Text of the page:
Coding,  Open Source,  Ubuntu

Good Practices: Compiling from Source #3

In my first post, I wrote about the configuration step in compilation. In my last post, I wrote about the compile step. This post is about the last step, installation.

Rubber Hits the Road

You’ve configured and compiled your project, and all the files that the project needs to run are built and ready to be used. They’re in the build directory after the compile, and need to be put in the filesystem the right way.
For example, if you built a command line executable, it has to be put somewhere where the default $PATH variables can find the executable. It also has to put any libraries it needs in a place where they can be found when the executable runs. These are very particular places, and the install command knows where to put these.

You can install the projects via running:
make install
Likely though, you’re installing to directories that are owned by root, so you might have to do
sudo make install
to get the right permissions.

If your plan is to just install this one custom program, and then never, ever compile another program again, then you’re pretty much done. You can run the program and see if it works now! However, if you plan on compiling a lot of programs, I advise taking a more complicated and flexible approach.

Conquering Chaos

The problem with using “make install” with all the default system directories is that it gets too chaotic too fast if you’re installing dozens upon dozens of custom sources. When you do make install, it can scatter dozens of files accross your filesystem (usually in the standard places for things). If you’re installing dozens of things from source, with dozens of installed files per project, you’ll soon end up with hundreds of files in your filesystem that your package manager doesn’t know about!

Now, if you’ve been doing this for years and years, you’ll end up with a huge amount of old files on your systems, and you never know when you might accidentally use a super old file. Also, you might want to delete a file, but won’t be able to remember where its from or what it does. You should keep the chaos on your system to a minimum, and this takes some careful practice.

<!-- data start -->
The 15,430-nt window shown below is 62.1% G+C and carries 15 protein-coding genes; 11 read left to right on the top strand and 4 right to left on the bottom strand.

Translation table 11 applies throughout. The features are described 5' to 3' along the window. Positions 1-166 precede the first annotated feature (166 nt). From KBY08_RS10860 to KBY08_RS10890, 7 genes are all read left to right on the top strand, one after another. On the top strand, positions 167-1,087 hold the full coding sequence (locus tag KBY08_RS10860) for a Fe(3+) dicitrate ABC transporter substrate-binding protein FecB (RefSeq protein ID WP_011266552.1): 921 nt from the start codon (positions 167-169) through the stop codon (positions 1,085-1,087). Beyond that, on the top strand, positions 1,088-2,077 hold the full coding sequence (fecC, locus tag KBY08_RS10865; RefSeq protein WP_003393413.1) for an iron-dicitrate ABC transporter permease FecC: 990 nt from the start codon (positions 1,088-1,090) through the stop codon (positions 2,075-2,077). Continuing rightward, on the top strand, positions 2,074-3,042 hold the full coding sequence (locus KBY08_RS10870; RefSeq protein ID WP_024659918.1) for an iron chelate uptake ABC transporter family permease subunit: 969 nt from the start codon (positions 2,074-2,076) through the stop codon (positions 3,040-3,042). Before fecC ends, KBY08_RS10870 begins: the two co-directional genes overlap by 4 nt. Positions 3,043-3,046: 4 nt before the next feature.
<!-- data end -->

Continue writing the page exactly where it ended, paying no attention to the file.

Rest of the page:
What I generally try to do, is leave the standard directories alone, and just let my package manager manage them. If I compile something myself, I will put it in a special folder (a “Kevin-Compiled” folder, if you will), where its easy to keep track, ( and delete ) things I compiled myself if I ever need to. It also makes it easier to monitor the project that you are working on. To give an example, if I install ‘libusb-dev’ for my development via apt-get, I will let my package manager keep track of the files, and upgrade it if necessary. If I compile the source for ‘libusb’ myself, then I will usually install it to /opt/libusb. (some people prefer /usr/local/ to /opt, but /opt is less typing, so thats what I use 😀 )

Advantages of /opt

  1. If I totally and absolutely screw up an installation of the source I was compiling, recovering from my mistake is as simple as “rm -rf /opt/*” and then re-running the “make install” from the source directories I was working on. If you install to the standard directories, you may not be able to figure out what exactly the install did to your system, and (in extreme cases) could force you to reinstall your whole root partition!
  2. With some clever scripting, you can configure your entire system to run in ‘development mode’ (eg, prefer the libraries in /opt) and then easily switch back to running in ‘normal mode’, by preferring all the libraries that are installed by default by the package manager. If you’re partway through developing something (say, the X server) and its not working, you can always switch modes and get proper functionality back.
  3. You can chown /opt to yourself, and never have to run ‘sudo make install’, you can just run ‘make install’. Its better if you never have to escalate permissions to do a simple development test.
  4. You never overwrite a file that is managed by the package manager. If you have libusb installed by the package manager, and then make install the libusb libraries over the ones installed by the package manager, you’ve overwritten the known-working versions of this library! You’ll have to uninstall that package and reinstall it to get the working version back.
  5. You can see all the files installed by a make install very easy. You can just navigate to /opt, and do “find .” and see each and every file installed by that library! This makes them easy to delete or modify in other ways.

Disadvantages of /opt

  1. This can be difficult to set up, as it takes a fair amount of knowledge concerning how the linker work, how the $PATH variable works, etc.
  2. Its somewhat tedious to manage things this way.
  3. Its oftentimes an extra step to figure out how to instruct the build system to install to “/opt” instead of to “/”. In some frustrating situations, I’ve seen the install directory option even ignored. Most the time this is a simple extra command during the configure.
  4. Sometimes, you can’t cleanly install everything to /opt. For various reasons, sometimes things are hard-coded to your standard paths, and it might take you a second look to figure out why things arent working.
I use the /opt installation, because it mitigates damage, and is worth the setup cost to me because I hardly ever do fresh installs. I’ll blog later about how specifically to set up your system like this well!


I’ve walked through a lot of common problems during the compilation from source that I’ve had to figure out ways to avoid. I’m hoping that this will either help you install things from source by yourself, without forums and wikis, more often, and more easily. Happy coding!

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